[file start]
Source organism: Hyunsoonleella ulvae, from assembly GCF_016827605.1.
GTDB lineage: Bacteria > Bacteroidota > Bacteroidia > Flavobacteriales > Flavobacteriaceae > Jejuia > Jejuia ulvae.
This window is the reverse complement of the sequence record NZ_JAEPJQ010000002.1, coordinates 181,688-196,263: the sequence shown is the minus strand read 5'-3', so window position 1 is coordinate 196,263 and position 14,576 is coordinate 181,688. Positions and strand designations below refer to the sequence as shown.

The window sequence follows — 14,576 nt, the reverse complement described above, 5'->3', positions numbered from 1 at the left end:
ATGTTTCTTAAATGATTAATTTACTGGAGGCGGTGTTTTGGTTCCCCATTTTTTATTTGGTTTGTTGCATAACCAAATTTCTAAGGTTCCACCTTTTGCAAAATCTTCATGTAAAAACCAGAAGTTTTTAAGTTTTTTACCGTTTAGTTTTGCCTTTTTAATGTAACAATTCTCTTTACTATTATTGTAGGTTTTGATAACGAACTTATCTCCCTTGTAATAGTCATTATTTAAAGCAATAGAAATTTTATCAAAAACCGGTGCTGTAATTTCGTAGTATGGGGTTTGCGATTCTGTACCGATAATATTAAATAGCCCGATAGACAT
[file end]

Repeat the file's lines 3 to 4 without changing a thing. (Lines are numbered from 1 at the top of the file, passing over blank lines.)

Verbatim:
This window is the reverse complement of the sequence record NZ_JAEPJQ010000002.1, coordinates 181,688-196,263: the sequence shown is the minus strand read 5'-3', so window position 1 is coordinate 196,263 and position 14,576 is coordinate 181,688. Positions and strand designations below refer to the sequence as shown.

The window sequence follows — 14,576 nt, the reverse complement described above, 5'->3', positions numbered from 1 at the left end: